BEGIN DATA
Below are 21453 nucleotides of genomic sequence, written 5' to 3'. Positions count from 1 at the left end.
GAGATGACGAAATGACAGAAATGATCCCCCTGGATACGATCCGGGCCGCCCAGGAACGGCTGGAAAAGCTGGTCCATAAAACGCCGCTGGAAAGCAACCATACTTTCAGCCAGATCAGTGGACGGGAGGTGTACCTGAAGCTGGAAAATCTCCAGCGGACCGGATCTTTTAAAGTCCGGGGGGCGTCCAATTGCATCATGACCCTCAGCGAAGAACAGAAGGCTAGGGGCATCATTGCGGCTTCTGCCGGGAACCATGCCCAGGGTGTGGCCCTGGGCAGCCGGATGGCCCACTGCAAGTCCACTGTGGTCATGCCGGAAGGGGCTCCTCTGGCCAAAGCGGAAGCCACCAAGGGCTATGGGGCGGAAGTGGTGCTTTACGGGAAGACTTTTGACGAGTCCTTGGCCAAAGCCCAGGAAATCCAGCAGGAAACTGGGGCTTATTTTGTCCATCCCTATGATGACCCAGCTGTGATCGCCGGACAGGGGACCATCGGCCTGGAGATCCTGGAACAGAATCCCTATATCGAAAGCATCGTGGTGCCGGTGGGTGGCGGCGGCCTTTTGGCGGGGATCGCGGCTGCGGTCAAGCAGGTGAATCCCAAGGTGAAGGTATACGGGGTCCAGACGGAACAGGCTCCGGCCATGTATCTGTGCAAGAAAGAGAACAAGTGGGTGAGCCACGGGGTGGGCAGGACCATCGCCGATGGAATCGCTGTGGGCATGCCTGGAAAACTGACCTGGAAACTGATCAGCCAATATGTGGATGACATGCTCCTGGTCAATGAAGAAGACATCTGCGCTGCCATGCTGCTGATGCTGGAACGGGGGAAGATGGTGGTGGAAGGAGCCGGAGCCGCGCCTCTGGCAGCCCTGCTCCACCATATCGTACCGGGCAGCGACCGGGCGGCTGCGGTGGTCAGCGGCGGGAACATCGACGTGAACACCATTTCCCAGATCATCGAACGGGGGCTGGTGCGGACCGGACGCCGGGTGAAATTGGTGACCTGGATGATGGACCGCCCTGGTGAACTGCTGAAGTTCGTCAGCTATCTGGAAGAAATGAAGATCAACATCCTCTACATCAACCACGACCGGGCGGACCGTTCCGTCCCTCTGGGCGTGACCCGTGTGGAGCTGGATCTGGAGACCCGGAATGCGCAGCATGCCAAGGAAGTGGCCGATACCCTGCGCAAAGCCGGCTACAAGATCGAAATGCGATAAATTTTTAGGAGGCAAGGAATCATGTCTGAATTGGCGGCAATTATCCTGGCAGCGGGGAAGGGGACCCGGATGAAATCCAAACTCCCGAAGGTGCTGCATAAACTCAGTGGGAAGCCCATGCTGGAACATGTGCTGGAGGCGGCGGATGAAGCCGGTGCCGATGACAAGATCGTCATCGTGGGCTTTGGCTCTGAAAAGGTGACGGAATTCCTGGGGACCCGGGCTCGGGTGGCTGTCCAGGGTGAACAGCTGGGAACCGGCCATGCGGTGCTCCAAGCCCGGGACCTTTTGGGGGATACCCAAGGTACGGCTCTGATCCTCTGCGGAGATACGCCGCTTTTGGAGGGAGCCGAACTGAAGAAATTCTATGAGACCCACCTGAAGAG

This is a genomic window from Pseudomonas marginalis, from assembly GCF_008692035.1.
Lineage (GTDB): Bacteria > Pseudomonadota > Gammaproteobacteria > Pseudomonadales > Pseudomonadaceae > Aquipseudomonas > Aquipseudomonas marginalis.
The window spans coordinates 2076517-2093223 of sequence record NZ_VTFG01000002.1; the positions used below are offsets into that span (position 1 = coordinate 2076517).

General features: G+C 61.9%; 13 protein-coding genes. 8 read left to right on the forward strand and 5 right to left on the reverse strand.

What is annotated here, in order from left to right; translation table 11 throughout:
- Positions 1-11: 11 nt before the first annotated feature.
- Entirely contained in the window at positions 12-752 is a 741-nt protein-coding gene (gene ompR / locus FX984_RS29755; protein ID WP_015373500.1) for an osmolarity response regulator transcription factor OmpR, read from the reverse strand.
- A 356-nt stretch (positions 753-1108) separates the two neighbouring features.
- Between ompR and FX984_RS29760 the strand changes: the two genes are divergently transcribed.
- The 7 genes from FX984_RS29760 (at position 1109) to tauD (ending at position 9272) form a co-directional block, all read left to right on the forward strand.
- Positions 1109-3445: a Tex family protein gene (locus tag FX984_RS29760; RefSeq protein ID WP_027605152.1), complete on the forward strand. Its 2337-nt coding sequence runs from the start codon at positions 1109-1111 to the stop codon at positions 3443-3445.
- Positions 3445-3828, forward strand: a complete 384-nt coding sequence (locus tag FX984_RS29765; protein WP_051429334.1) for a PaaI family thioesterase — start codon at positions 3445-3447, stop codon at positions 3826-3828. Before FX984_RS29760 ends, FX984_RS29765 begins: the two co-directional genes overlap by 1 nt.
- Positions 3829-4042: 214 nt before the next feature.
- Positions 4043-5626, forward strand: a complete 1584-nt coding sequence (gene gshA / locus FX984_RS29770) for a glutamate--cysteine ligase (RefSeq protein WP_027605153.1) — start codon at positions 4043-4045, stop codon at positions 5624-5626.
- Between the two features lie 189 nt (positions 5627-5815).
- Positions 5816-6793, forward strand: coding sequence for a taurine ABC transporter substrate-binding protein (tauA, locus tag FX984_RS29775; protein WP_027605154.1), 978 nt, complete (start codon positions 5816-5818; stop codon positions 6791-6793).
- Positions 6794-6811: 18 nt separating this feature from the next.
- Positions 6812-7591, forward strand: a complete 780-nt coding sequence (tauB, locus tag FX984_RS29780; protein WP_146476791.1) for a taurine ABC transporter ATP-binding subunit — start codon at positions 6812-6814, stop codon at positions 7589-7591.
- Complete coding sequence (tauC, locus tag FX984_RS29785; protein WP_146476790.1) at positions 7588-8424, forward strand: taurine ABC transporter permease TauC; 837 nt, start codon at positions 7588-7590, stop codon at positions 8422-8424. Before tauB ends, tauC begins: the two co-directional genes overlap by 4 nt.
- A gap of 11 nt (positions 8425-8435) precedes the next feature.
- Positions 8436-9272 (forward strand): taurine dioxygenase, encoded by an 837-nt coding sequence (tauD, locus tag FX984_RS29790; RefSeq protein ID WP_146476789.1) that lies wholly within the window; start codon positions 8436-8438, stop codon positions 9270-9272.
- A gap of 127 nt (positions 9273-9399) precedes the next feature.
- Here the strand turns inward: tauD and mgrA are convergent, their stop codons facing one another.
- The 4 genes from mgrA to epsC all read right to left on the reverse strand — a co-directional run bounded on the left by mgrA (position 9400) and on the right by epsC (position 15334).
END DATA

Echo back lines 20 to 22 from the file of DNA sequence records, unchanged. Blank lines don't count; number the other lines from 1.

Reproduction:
- Positions 6812-7591, forward strand: a complete 780-nt coding sequence (tauB, locus tag FX984_RS29780; protein WP_146476791.1) for a taurine ABC transporter ATP-binding subunit — start codon at positions 6812-6814, stop codon at positions 7589-7591.
- Complete coding sequence (tauC, locus tag FX984_RS29785; protein WP_146476790.1) at positions 7588-8424, forward strand: taurine ABC transporter permease TauC; 837 nt, start codon at positions 7588-7590, stop codon at positions 8422-8424. Before tauB ends, tauC begins: the two co-directional genes overlap by 4 nt.
- A gap of 11 nt (positions 8425-8435) precedes the next feature.